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Greek shipowners could face €1bn EU ETS costs

Minerva Marine Minerva-Marine.jpg
OceanScore estimates that Greek owners face a €335m ($364m) EU ETS bill in 2024, which may rise to €1bn a year once the ETS is fully implemented.

Maritime data analytics firm OceanScore estimates that 2,135 Greek owned and operated vessels from around 400 companies will need to surrender allowances for 2024 voyages by the deadline in September 2025.

Using 2022 voyage data, OceanScore expects that Greek owners will be required to surrender 11.96m EUAs for voyages to and from the EU/EEA. The current EUA price of around €70 and 40% liability level gives costs of €335m for Greek shipping.

As EU ETS phases in, costs on the same basis increase to €586m in 2025 at 70% exposure, and €837m with full implementation in 2026. A moderate increase in the EUA price could take this figure to over €1bn, said OceanScore.

The cost per vessel once EU ETS is fully implemented reaches €400,000, although costs will be reduced for ships with lower GHG emissions.

“Nonetheless, this will amount to significant additional liabilities related to emissions for many Greek shipping players that are active across most segments, predominantly the tanker and bulk trades, and will necessitate measures to mitigate their financial risk and limit exposure to the EU ETS,” said OceanScore’s co-managing director Ralf Garrn.

Of the 2,135 vessels in the Greek fleet, over 500 are owned by the 10 largest companies including Eastern Mediterranean, Minerva Marine, TMS Group and Thenamaris Ships Management.

For a typical Greek owner with 50 vessels, emissions liabilities of €18.5m will arise at full implementation from purchasing 265,000 EUAs at the current market rate. Many companies are still taking a wait-and-see approach to EU ETS, said Garrn.

OceanScore said over 70 of its clients were using web-based digital tool ETS Manager automates various processes in EUA allocation and collection, with integrated EUA trading.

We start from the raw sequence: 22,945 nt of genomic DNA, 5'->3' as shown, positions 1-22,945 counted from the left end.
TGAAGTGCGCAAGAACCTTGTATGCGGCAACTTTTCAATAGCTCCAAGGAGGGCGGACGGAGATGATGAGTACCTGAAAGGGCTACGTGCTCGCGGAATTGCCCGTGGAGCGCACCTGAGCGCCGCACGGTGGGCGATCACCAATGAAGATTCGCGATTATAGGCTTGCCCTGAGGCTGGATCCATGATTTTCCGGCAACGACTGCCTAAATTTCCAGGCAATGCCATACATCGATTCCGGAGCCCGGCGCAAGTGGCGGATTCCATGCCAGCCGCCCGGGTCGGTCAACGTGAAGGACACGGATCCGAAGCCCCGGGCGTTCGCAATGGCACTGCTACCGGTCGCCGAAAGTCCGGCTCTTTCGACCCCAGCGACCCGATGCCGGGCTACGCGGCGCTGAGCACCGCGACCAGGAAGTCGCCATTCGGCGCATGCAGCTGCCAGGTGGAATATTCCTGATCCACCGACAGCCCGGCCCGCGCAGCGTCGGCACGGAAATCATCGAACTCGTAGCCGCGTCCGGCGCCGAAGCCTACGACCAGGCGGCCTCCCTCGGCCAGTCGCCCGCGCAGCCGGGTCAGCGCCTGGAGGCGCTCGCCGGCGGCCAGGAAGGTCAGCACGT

“It is essential for Greek shipowners to finalise charter parties that incorporate EU ETS clauses to properly assign accountability for voyage EUA costs between themselves and the charterer so they can accurately determine their financial risk,” Garrn said.

“Commercial contracts need to be in place because, otherwise, the shipowner as the Document of Compliance holder can be left with having to bear the burden of EUA liabilities and possibly resorting to litigation against the charterer to recover emissions costs that are owed. But costs liability may be difficult to prove in a legal case long after the voyage has been completed.”

This makes it important for shipping companies to have accurate real-time emissions data communicated from ship to shore for verification to support correct allocation of EUA costs among voyage stakeholders, also taking into account off-hires, Garrn said.

By putting processes and systems in place, owners can minimise financial risk and determine accountability under EU ETS. Data validation with an accredited verifier is incorporated in ETS Manager, enabling transparent processes between owners, managers and charterers to manage EUAs and maintain control of EU ETS costs and related risks.

Looking ahead, proper data management will also be a vital prerequisite to tackle the upcoming FuelEU Maritime to be implemented from 2025. OceanScore is preparing to launch later this year its new digital solution FuelEU Planner to facilitate compliance with this complex regulation.

TAGS: Europe